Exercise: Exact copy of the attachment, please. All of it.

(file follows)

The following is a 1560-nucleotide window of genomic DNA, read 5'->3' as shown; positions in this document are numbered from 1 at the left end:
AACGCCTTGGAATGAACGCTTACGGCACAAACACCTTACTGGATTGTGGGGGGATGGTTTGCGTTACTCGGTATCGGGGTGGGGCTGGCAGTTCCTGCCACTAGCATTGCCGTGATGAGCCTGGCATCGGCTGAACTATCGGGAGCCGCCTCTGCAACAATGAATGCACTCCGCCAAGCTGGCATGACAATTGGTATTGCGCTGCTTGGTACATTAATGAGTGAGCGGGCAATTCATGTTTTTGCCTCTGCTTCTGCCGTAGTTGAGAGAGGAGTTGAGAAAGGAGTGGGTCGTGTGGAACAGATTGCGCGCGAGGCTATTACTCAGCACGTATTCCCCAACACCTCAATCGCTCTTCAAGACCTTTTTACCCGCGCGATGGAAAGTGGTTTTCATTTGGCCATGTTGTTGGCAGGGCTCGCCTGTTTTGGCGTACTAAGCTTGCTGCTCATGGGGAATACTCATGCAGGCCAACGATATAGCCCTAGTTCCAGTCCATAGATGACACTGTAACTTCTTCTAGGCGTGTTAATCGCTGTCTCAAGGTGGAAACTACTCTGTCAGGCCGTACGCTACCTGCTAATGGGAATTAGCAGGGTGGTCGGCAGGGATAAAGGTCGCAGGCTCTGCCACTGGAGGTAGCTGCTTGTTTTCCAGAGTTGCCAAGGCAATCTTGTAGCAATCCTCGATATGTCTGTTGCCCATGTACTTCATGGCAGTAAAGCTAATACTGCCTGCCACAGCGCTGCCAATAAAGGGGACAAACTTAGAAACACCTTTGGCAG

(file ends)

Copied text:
The following is a 1560-nucleotide window of genomic DNA, read 5'->3' as shown; positions in this document are numbered from 1 at the left end:
AACGCCTTGGAATGAACGCTTACGGCACAAACACCTTACTGGATTGTGGGGGGATGGTTTGCGTTACTCGGTATCGGGGTGGGGCTGGCAGTTCCTGCCACTAGCATTGCCGTGATGAGCCTGGCATCGGCTGAACTATCGGGAGCCGCCTCTGCAACAATGAATGCACTCCGCCAAGCTGGCATGACAATTGGTATTGCGCTGCTTGGTACATTAATGAGTGAGCGGGCAATTCATGTTTTTGCCTCTGCTTCTGCCGTAGTTGAGAGAGGAGTTGAGAAAGGAGTGGGTCGTGTGGAACAGATTGCGCGCGAGGCTATTACTCAGCACGTATTCCCCAACACCTCAATCGCTCTTCAAGACCTTTTTACCCGCGCGATGGAAAGTGGTTTTCATTTGGCCATGTTGTTGGCAGGGCTCGCCTGTTTTGGCGTACTAAGCTTGCTGCTCATGGGGAATACTCATGCAGGCCAACGATATAGCCCTAGTTCCAGTCCATAGATGACACTGTAACTTCTTCTAGGCGTGTTAATCGCTGTCTCAAGGTGGAAACTACTCTGTCAGGCCGTACGCTACCTGCTAATGGGAATTAGCAGGGTGGTCGGCAGGGATAAAGGTCGCAGGCTCTGCCACTGGAGGTAGCTGCTTGTTTTCCAGAGTTGCCAAGGCAATCTTGTAGCAATCCTCGATATGTCTGTTGCCCATGTACTTCATGGCAGTAAAGCTAATACTGCCTGCCACAGCGCTGCCAATAAAGGGGACAAACTTAGAAACACCTTTGGCAG